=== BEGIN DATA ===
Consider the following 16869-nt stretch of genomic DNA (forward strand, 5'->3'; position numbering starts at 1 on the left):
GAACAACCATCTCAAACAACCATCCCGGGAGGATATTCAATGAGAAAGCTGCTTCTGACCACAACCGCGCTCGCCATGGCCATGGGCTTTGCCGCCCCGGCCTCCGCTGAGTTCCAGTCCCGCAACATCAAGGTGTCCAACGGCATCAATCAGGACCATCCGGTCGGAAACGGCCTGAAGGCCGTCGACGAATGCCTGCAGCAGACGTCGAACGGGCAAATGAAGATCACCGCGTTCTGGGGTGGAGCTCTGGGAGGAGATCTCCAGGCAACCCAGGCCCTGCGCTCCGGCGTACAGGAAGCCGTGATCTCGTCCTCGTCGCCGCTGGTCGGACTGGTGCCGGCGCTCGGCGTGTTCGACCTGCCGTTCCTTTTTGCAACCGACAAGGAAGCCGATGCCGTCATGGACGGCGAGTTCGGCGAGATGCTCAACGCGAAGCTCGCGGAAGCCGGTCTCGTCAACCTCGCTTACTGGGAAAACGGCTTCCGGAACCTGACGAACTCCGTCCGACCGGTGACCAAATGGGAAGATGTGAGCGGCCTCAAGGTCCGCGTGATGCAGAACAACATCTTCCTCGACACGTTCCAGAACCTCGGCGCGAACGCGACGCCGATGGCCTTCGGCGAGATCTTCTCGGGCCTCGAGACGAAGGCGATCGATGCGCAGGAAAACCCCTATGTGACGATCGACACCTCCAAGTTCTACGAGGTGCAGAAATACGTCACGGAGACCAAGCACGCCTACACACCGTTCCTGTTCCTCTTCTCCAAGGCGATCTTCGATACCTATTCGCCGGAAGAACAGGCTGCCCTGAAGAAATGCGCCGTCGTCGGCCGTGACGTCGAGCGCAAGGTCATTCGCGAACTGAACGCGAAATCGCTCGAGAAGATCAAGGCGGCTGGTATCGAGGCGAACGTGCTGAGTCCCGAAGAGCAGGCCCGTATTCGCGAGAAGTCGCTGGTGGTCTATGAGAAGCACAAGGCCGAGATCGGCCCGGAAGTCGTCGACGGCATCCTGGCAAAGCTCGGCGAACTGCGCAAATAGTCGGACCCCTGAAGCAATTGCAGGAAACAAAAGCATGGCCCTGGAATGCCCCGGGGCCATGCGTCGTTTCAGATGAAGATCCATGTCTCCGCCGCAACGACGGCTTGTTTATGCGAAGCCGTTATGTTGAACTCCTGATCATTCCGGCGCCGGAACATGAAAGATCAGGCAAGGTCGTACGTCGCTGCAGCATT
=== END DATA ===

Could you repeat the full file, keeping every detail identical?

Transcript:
Consider the following 16869-nt stretch of genomic DNA (forward strand, 5'->3'; position numbering starts at 1 on the left):
GAACAACCATCTCAAACAACCATCCCGGGAGGATATTCAATGAGAAAGCTGCTTCTGACCACAACCGCGCTCGCCATGGCCATGGGCTTTGCCGCCCCGGCCTCCGCTGAGTTCCAGTCCCGCAACATCAAGGTGTCCAACGGCATCAATCAGGACCATCCGGTCGGAAACGGCCTGAAGGCCGTCGACGAATGCCTGCAGCAGACGTCGAACGGGCAAATGAAGATCACCGCGTTCTGGGGTGGAGCTCTGGGAGGAGATCTCCAGGCAACCCAGGCCCTGCGCTCCGGCGTACAGGAAGCCGTGATCTCGTCCTCGTCGCCGCTGGTCGGACTGGTGCCGGCGCTCGGCGTGTTCGACCTGCCGTTCCTTTTTGCAACCGACAAGGAAGCCGATGCCGTCATGGACGGCGAGTTCGGCGAGATGCTCAACGCGAAGCTCGCGGAAGCCGGTCTCGTCAACCTCGCTTACTGGGAAAACGGCTTCCGGAACCTGACGAACTCCGTCCGACCGGTGACCAAATGGGAAGATGTGAGCGGCCTCAAGGTCCGCGTGATGCAGAACAACATCTTCCTCGACACGTTCCAGAACCTCGGCGCGAACGCGACGCCGATGGCCTTCGGCGAGATCTTCTCGGGCCTCGAGACGAAGGCGATCGATGCGCAGGAAAACCCCTATGTGACGATCGACACCTCCAAGTTCTACGAGGTGCAGAAATACGTCACGGAGACCAAGCACGCCTACACACCGTTCCTGTTCCTCTTCTCCAAGGCGATCTTCGATACCTATTCGCCGGAAGAACAGGCTGCCCTGAAGAAATGCGCCGTCGTCGGCCGTGACGTCGAGCGCAAGGTCATTCGCGAACTGAACGCGAAATCGCTCGAGAAGATCAAGGCGGCTGGTATCGAGGCGAACGTGCTGAGTCCCGAAGAGCAGGCCCGTATTCGCGAGAAGTCGCTGGTGGTCTATGAGAAGCACAAGGCCGAGATCGGCCCGGAAGTCGTCGACGGCATCCTGGCAAAGCTCGGCGAACTGCGCAAATAGTCGGACCCCTGAAGCAATTGCAGGAAACAAAAGCATGGCCCTGGAATGCCCCGGGGCCATGCGTCGTTTCAGATGAAGATCCATGTCTCCGCCGCAACGACGGCTTGTTTATGCGAAGCCGTTATGTTGAACTCCTGATCATTCCGGCGCCGGAACATGAAAGATCAGGCAAGGTCGTACGTCGCTGCAGCATT